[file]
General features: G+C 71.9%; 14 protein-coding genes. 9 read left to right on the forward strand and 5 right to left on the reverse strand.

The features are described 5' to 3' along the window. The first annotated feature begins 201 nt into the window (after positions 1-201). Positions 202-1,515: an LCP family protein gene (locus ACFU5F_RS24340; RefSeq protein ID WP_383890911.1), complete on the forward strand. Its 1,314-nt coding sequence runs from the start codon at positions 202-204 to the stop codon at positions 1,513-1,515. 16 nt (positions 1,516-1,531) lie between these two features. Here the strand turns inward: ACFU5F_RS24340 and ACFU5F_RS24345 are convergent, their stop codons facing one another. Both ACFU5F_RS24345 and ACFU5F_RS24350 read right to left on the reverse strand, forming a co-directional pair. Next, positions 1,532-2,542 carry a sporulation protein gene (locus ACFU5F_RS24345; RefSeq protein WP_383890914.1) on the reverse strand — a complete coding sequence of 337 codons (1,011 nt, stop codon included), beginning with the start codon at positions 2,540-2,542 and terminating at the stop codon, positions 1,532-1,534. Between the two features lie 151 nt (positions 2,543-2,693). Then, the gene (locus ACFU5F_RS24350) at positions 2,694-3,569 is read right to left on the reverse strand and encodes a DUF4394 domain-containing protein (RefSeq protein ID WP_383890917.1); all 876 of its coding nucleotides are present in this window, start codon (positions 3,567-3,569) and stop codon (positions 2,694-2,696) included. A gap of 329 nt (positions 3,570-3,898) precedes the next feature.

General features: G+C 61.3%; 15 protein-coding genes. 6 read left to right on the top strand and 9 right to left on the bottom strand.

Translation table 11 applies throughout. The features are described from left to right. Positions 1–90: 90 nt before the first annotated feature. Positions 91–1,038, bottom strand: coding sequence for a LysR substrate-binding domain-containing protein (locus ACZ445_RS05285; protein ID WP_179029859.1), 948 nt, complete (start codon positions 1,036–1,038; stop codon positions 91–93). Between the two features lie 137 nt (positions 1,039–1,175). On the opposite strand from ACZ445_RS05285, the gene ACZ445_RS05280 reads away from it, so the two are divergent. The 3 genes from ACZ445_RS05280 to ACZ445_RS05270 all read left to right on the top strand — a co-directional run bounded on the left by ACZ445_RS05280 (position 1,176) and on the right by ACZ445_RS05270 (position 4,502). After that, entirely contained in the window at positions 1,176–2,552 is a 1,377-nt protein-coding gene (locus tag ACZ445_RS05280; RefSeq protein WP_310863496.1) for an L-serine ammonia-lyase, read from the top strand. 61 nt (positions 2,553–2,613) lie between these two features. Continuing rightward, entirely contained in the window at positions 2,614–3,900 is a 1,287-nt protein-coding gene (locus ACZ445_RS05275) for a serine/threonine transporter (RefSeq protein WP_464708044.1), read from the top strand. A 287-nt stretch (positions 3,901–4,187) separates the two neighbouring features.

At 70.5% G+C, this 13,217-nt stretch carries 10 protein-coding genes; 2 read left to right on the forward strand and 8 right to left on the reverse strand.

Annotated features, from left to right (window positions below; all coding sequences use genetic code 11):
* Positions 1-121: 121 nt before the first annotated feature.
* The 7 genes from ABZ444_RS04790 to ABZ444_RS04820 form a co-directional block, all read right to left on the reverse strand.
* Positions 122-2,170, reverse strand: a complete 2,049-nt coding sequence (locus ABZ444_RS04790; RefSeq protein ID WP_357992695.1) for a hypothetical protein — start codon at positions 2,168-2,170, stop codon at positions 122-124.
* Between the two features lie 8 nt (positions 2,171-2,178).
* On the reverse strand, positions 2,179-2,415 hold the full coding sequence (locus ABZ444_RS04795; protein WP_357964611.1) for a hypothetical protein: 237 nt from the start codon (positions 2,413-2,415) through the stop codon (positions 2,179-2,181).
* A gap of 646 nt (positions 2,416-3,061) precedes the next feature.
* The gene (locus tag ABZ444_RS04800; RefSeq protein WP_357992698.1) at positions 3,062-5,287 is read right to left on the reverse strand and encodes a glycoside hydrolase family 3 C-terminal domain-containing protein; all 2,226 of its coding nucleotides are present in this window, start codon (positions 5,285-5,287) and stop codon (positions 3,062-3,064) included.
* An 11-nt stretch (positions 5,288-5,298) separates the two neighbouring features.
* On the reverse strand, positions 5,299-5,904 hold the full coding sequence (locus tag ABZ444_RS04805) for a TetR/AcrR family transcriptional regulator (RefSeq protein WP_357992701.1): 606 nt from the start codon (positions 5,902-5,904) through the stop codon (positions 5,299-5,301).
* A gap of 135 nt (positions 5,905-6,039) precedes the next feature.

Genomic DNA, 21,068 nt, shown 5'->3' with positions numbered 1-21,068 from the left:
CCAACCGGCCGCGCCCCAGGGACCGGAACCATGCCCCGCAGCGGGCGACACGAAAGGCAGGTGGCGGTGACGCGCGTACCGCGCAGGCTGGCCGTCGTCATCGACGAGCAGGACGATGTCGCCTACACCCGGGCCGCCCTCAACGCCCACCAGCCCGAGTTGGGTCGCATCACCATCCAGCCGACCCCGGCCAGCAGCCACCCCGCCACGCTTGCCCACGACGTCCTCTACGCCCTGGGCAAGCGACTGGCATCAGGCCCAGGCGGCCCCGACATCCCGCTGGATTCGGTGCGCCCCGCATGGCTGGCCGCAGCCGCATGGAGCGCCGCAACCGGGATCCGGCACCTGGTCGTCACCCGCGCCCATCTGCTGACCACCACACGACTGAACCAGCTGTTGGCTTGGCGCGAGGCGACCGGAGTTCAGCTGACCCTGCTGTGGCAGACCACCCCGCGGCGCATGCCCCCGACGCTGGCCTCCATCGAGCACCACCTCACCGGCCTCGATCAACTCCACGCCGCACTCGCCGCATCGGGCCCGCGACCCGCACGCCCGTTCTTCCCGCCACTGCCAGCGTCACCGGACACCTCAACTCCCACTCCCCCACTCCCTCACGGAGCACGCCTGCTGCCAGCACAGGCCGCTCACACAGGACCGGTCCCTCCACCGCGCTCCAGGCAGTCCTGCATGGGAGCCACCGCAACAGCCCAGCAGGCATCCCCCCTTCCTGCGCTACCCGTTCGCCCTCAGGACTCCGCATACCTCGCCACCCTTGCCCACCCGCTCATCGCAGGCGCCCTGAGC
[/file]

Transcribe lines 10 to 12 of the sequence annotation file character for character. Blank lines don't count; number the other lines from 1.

* Between the two features lie 8 nt (positions 2,171-2,178).
* On the reverse strand, positions 2,179-2,415 hold the full coding sequence (locus ABZ444_RS04795; protein WP_357964611.1) for a hypothetical protein: 237 nt from the start codon (positions 2,413-2,415) through the stop codon (positions 2,179-2,181).
* A gap of 646 nt (positions 2,416-3,061) precedes the next feature.